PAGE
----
The Agreement on Trade-Related Aspects of Intellectual Property Rights (TRIPS), an agreement between member countries of the World Trade Organization regulating the protection and enforcement of IP rights internationally, states that ‘copyright protection shall extend to expressions and not to ideas, procedures, methods of operation or mathematical concepts as such’, but does not descend into detail regarding human authorship (or lack thereof). This creates room for national legislators to form their own policy and take differing approaches to a fundamental copyright principle. For example, UK copyright law states that where works are computer-generated, the copyright of the works is held by those who made the arrangements necessary for their creation. New Zealand’s Copyright Act also suggests that original works created by software or AI are protectable. This would lead to a better outcome for those seeking to establish copyright in their AI-generated IP rights than in Australia.
However, it does not seem essential for Australia to have an updated IP ecosystem that encourages investment in new technology, as other global superpowers with similar systems, like the US, still attract investment and innovation. It remains to be seen whether Australia will change its policy in light of others’ treatment of IP rights. Although other countries have taken a more reactive approach to AI, this does not necessarily mean it will inevitably be the case in Australia as global superpowers like the US have continued with their current approach.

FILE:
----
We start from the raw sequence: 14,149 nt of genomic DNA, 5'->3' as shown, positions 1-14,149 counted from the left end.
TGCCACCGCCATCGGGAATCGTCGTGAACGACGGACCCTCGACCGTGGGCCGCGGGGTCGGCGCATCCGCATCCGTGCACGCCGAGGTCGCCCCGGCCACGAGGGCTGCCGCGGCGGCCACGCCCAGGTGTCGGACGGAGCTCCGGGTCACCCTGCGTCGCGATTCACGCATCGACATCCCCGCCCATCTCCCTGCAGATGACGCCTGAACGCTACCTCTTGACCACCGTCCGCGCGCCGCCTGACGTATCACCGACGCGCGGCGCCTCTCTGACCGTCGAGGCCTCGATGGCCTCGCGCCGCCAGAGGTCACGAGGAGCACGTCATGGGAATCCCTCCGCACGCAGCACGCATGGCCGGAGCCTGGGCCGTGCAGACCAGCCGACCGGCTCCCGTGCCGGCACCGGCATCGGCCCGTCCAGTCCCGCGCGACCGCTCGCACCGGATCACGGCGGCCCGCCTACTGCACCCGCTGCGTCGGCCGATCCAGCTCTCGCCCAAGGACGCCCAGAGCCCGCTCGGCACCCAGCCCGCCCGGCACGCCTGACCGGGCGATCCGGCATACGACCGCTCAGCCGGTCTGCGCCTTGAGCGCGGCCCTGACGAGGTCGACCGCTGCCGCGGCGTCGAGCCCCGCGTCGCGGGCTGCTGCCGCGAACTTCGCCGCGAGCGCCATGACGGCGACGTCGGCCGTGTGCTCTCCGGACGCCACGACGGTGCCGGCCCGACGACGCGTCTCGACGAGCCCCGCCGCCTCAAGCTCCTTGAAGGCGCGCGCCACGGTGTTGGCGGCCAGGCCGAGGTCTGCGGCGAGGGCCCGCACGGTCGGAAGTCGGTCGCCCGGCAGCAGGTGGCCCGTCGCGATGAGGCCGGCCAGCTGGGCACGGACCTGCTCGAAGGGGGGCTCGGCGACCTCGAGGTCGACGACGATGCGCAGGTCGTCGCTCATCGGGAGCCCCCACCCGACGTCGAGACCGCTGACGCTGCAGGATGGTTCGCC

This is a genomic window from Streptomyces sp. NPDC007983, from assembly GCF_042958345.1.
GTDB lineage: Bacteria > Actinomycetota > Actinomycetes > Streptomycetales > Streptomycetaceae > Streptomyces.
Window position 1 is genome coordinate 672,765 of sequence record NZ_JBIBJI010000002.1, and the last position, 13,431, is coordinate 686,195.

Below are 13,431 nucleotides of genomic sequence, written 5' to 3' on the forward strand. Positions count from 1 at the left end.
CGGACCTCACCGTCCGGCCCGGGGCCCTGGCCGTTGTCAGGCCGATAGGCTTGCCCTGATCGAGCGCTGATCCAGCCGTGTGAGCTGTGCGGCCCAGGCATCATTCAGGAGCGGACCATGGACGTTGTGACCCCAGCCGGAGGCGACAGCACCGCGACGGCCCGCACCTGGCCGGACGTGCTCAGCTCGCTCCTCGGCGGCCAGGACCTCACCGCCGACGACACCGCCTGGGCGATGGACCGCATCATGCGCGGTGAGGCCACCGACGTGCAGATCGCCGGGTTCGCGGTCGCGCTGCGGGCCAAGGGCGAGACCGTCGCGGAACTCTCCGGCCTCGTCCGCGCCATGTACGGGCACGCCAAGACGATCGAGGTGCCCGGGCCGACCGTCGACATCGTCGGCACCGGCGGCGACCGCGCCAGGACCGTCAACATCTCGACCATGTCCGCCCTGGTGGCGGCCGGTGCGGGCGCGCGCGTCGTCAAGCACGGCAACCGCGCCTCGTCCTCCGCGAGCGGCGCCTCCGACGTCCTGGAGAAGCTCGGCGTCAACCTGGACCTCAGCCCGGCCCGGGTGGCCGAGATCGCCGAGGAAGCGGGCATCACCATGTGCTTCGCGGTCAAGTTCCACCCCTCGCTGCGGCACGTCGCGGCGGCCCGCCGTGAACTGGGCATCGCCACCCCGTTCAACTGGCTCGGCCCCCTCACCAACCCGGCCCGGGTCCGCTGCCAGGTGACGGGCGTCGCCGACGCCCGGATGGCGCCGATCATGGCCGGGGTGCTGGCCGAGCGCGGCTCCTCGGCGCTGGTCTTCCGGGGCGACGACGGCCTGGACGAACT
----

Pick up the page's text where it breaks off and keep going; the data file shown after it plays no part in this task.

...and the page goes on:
Patents provide a time-limited monopoly right for a new invention. In order to qualify for patent protection, the invention must be novel and involve an inventive step when compared with the prior art base as it existed before the priority date of the patent application. Novelty and innovation are assessed on a worldwide basis, meaning patent filings must be co-ordinated internationally to avoid the risk of losing patent rights in other jurisdictions.
Australia may be a more advantageous jurisdiction to seek patent protection for those concerned about their innovation meeting the inventive step threshold, as it offers an ‘innovation patent’. This unique alternative to the standard patent is intended for technology that does not meet the standard inventive step threshold. Instead, the technology need only be an incremental improvement to existing technology, that contributes to the working of that technology. Consequently, it offers a lesser protection of 8 years (as opposed to the standard 20). This may be an ideal alternative for those seeking IP protection for the outputs of their AI if there are concerns that their invention is not a breakthrough in technology or might otherwise fall short of the standard patent threshold, but are valuable nonetheless.